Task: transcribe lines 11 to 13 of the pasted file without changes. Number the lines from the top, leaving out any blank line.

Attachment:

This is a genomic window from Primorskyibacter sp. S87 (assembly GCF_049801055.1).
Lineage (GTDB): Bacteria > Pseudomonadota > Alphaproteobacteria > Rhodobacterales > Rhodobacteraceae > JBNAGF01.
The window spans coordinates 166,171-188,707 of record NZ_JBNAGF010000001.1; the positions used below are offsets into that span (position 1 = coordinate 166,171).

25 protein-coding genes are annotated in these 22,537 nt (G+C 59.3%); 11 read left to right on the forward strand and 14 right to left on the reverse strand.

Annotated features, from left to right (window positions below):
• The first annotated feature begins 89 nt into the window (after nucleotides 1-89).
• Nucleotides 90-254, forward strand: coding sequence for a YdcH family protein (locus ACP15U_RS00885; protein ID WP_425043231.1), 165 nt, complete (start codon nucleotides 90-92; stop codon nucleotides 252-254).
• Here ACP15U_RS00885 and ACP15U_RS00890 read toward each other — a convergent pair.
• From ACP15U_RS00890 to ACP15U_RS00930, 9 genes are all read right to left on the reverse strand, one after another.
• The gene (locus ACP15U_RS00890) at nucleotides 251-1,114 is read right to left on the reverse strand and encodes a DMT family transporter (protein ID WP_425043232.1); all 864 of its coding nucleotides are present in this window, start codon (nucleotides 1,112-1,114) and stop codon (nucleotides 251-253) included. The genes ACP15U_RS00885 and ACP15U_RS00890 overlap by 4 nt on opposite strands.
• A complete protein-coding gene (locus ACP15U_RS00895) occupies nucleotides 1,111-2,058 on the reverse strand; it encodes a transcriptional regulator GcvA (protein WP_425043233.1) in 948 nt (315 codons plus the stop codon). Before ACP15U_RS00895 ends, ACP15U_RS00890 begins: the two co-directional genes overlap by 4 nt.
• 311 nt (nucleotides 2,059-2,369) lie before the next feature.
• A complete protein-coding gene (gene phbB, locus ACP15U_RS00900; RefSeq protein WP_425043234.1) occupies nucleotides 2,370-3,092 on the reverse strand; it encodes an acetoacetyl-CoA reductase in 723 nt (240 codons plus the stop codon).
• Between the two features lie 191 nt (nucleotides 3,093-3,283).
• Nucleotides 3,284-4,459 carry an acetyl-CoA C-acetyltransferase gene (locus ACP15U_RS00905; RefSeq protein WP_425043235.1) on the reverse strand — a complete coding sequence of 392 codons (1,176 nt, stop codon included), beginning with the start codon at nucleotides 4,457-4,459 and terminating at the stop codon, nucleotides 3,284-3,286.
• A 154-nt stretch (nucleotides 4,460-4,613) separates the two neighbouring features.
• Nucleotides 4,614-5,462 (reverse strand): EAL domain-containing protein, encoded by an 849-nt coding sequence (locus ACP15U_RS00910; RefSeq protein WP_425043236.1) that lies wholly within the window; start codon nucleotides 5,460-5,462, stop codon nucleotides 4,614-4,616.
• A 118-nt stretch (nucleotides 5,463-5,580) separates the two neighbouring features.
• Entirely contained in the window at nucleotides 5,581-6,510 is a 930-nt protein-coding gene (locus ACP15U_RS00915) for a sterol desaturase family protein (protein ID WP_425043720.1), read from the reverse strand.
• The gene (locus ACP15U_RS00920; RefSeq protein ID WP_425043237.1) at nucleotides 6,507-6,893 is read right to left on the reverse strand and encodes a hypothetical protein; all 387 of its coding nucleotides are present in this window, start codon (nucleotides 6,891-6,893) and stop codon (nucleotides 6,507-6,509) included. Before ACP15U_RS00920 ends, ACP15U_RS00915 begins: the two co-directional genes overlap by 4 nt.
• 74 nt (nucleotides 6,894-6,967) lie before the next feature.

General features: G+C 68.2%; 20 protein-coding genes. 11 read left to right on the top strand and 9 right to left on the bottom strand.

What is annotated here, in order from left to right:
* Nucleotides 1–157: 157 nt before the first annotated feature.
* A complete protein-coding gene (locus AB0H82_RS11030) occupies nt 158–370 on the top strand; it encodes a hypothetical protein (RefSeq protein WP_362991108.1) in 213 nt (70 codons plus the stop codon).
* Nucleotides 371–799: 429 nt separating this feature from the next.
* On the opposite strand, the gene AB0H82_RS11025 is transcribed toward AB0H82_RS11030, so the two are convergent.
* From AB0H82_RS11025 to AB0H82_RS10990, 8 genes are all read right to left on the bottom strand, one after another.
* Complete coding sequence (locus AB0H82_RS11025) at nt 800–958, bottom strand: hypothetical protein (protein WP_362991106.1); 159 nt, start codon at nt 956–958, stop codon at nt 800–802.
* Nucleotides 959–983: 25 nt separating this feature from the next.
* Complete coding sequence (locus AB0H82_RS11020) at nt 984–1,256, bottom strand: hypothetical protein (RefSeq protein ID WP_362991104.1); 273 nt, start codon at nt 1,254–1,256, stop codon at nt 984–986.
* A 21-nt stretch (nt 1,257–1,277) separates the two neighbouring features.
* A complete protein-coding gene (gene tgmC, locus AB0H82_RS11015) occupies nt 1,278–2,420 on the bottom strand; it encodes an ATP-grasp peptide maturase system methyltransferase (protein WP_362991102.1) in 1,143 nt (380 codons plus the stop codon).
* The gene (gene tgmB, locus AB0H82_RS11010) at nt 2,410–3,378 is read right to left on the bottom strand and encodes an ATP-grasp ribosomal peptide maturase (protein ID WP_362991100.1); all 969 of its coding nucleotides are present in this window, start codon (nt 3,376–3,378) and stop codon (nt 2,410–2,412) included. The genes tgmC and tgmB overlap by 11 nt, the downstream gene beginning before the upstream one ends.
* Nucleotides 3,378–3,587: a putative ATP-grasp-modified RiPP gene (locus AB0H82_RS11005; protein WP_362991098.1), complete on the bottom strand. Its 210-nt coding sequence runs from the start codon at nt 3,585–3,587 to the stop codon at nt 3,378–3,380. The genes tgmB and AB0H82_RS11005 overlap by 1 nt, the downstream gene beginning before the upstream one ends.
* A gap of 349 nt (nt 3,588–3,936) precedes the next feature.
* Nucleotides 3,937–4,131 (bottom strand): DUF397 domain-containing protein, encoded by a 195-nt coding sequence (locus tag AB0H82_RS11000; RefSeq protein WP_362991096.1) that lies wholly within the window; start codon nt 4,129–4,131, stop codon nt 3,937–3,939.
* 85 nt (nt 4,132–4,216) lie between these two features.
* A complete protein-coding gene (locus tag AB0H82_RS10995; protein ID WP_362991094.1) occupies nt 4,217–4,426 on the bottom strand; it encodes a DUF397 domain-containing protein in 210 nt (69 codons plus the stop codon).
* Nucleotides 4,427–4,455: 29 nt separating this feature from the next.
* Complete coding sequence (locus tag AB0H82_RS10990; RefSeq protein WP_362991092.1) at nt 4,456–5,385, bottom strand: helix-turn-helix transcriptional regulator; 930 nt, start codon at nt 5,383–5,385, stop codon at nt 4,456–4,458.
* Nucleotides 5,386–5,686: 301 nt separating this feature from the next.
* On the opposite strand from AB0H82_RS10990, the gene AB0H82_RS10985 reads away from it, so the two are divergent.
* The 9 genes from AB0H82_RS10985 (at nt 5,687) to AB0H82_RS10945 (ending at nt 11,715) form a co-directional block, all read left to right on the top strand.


• A complete protein-coding gene (locus ACP15U_RS00895) occupies nucleotides 1,111-2,058 on the reverse strand; it encodes a transcriptional regulator GcvA (protein WP_425043233.1) in 948 nt (315 codons plus the stop codon). Before ACP15U_RS00895 ends, ACP15U_RS00890 begins: the two co-directional genes overlap by 4 nt.
• 311 nt (nucleotides 2,059-2,369) lie before the next feature.
• A complete protein-coding gene (gene phbB, locus ACP15U_RS00900; RefSeq protein WP_425043234.1) occupies nucleotides 2,370-3,092 on the reverse strand; it encodes an acetoacetyl-CoA reductase in 723 nt (240 codons plus the stop codon).